Bob Gordon's pathbreaking essay The Common Law Tradition in American Legal Historiography, (1) initially published in 1975, (2) was the first significant overview of the history of the field of U.S. legal history. In it, he defines the common law tradition as "the fictional continuity that each generation of common lawyers imposes, in its own fashion and for its own ends, on the development of judicial doctrine." (3) Unsurprisingly, in an essay written as an introduction to a Festschrift in honor of J. Willard Hurst, Gordon emphasizes that the common law tradition examined the internal development of legal doctrine as an autonomous field of study, in great contrast to Hurst's pioneering shift to the study of "external legal history" as a way to understand the role of legal institutions in society. (4) Gordon stresses that "the common law tradition was a source of normative authority," a way to rationalize current law and make it seem independent from social forces by documenting an unbroken connection to an ancient tradition. (5) In the context of the title of the book we are celebrating, Taming the Past, he views it as one of the "strategies that lawyers use to tame the past in order to normalize the present." (6)
In contrast to the constant ridicule of late nineteenth century U.S. legal scholarship largely initiated by Roscoe Pound in the decade before World War I and continued throughout the twentieth century, (7) Gordon makes one of his most original and important contributions by identifying and treating with great respect the American legal scholars who from the 1870s through the 1890s adhered to the common law tradition while initiating the study of legal history in the United States. (8) He maintains that these legal historians, like professional historians generally during this period, believed that societies continuously progress from the simple and primitive to the complex and civilized and that historians can help uncover laws governing this evolution by locating the origins of civilized societies and tracing developments to the present. (9) Gordon convincingly observes that the value of the work by Americans Oliver Wendell Holmes, Melville Madison Bigelow, James Bradley Thayer, and James Barr Ames was underlined by the fact that F.W. Maitland, the great English legal historian, corresponded with them about their shared interests in the history of early English law. (10) Gordon emphasizes that his critique of the assumptions of the common law tradition is not intended "to depreciate the achievement" of this first generation of American legal historians. (11) Rather, he bemoans that these assumptions persisted in U.S. law schools well after professional historians had repudiated them, particularly as manifested in simplistic "theories of a unilinear evolutionary development and of the Teutonic origins of Anglo-Saxon civilization." (12)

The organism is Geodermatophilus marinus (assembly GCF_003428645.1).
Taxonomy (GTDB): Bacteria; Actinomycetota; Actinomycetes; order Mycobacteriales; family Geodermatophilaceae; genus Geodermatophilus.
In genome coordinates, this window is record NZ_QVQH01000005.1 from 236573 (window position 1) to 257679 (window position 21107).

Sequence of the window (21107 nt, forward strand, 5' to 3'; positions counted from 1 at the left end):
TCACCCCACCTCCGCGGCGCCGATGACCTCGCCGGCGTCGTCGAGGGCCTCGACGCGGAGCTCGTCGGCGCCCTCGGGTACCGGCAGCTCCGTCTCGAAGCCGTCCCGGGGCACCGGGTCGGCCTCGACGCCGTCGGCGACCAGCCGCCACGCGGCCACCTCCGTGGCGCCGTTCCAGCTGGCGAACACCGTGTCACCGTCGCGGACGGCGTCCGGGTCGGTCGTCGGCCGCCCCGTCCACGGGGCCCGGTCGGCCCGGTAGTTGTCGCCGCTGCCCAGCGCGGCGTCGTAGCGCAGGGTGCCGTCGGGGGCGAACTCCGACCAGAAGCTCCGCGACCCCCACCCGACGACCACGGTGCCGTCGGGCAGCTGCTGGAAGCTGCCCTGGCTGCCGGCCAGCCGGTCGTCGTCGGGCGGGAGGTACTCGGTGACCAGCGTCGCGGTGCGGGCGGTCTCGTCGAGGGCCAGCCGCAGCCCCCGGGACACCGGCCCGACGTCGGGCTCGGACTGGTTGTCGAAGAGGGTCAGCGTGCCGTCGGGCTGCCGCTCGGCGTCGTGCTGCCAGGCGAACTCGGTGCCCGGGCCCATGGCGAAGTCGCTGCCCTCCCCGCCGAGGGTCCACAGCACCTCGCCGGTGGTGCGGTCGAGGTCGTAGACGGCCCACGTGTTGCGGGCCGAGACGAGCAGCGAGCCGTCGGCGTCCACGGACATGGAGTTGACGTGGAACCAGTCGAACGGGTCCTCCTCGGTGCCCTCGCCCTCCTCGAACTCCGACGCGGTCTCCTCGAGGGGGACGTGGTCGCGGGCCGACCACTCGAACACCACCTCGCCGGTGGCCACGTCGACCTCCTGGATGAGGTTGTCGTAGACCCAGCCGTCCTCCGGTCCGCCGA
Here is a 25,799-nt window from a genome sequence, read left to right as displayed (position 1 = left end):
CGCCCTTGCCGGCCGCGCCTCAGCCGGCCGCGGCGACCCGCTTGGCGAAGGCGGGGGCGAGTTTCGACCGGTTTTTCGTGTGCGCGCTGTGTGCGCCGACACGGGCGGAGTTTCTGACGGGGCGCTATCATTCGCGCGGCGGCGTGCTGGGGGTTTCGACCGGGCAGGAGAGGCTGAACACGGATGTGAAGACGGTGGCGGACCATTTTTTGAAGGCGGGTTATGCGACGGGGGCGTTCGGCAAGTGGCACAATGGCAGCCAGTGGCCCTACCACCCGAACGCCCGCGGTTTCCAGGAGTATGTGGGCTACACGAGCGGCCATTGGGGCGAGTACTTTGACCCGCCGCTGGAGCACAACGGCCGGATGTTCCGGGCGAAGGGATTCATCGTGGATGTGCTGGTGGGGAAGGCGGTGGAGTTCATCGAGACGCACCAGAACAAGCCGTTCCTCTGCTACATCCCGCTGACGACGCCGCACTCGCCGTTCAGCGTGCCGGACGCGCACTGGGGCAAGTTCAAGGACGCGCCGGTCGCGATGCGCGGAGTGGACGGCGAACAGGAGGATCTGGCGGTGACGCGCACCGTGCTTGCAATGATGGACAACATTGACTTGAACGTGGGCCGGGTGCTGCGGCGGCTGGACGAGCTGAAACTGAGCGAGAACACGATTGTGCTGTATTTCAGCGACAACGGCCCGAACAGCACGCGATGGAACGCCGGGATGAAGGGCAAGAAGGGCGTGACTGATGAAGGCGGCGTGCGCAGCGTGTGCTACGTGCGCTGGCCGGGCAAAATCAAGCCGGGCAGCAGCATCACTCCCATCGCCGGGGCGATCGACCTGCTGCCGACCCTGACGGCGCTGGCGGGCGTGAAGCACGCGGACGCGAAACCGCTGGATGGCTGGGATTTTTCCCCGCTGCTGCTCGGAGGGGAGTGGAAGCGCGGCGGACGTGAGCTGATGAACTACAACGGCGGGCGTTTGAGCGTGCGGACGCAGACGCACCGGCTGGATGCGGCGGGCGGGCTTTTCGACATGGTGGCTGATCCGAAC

My own reading of late nineteenth century American legal scholars, itself stimulated by Gordon's essay, reveals that they had much more diverse views about the common law tradition than Gordon indicates. Legal historians of the common law, as well as the larger group of legal scholars who studied substantive areas of the common law without making original contributions to legal history, took different positions on various themes Gordon identifies with the common law tradition. (13) While virtually all focused on the internal evolution of the common law, many did not view it as a source of normative authority to "tame the past." (14) In these respects, they resembled Maitland, whose approach to legal history most modern legal scholars, including Gordon, praise as rejecting the common law tradition, in impressive contrast to Maitland's predecessors and contemporaries. (15)
As Gordon maintains, late nineteenth century American legal scholars overwhelmingly sought to identify the origins of the common law and trace its evolution to the present. (16) More specifically, like scholars in English and U.S. history and in the emerging field of political science, they endorsed the "Teutonic-germ theory," which identified the Teutonic sources of democratic laws and institutions that subsequently developed in England and the United States. (17) Yet many rejected other historiographical assumptions of the common law tradition as portrayed by Gordon and sometimes criticized English and European scholars for accepting them. (18) They denied that laws governing legal evolution could...